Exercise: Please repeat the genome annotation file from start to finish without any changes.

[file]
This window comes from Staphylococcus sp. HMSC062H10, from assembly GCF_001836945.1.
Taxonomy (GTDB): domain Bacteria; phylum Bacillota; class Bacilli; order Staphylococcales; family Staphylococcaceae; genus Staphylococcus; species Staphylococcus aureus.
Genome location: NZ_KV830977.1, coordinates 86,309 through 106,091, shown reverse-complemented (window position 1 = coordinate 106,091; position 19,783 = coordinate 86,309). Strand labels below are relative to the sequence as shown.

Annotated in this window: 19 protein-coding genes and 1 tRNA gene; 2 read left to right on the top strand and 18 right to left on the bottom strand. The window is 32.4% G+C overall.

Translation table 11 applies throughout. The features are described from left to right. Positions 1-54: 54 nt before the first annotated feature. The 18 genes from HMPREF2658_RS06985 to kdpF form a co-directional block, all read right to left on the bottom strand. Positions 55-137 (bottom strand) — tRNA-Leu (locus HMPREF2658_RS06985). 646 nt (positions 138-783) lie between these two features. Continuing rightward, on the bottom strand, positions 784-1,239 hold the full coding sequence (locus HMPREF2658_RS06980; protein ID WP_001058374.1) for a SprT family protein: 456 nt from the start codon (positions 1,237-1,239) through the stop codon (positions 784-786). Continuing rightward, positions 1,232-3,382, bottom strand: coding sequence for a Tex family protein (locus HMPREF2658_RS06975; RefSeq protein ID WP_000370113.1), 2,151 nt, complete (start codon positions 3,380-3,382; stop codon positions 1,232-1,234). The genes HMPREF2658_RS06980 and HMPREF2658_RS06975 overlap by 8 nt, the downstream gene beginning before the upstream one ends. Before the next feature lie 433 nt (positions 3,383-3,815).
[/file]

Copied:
This window comes from Staphylococcus sp. HMSC062H10, from assembly GCF_001836945.1.
Taxonomy (GTDB): domain Bacteria; phylum Bacillota; class Bacilli; order Staphylococcales; family Staphylococcaceae; genus Staphylococcus; species Staphylococcus aureus.
Genome location: NZ_KV830977.1, coordinates 86,309 through 106,091, shown reverse-complemented (window position 1 = coordinate 106,091; position 19,783 = coordinate 86,309). Strand labels below are relative to the sequence as shown.

Annotated in this window: 19 protein-coding genes and 1 tRNA gene; 2 read left to right on the top strand and 18 right to left on the bottom strand. The window is 32.4% G+C overall.

Translation table 11 applies throughout. The features are described from left to right. Positions 1-54: 54 nt before the first annotated feature. The 18 genes from HMPREF2658_RS06985 to kdpF form a co-directional block, all read right to left on the bottom strand. Positions 55-137 (bottom strand) — tRNA-Leu (locus HMPREF2658_RS06985). 646 nt (positions 138-783) lie between these two features. Continuing rightward, on the bottom strand, positions 784-1,239 hold the full coding sequence (locus HMPREF2658_RS06980; protein ID WP_001058374.1) for a SprT family protein: 456 nt from the start codon (positions 1,237-1,239) through the stop codon (positions 784-786). Continuing rightward, positions 1,232-3,382, bottom strand: coding sequence for a Tex family protein (locus HMPREF2658_RS06975; RefSeq protein ID WP_000370113.1), 2,151 nt, complete (start codon positions 3,380-3,382; stop codon positions 1,232-1,234). The genes HMPREF2658_RS06980 and HMPREF2658_RS06975 overlap by 8 nt, the downstream gene beginning before the upstream one ends. Before the next feature lie 433 nt (positions 3,383-3,815).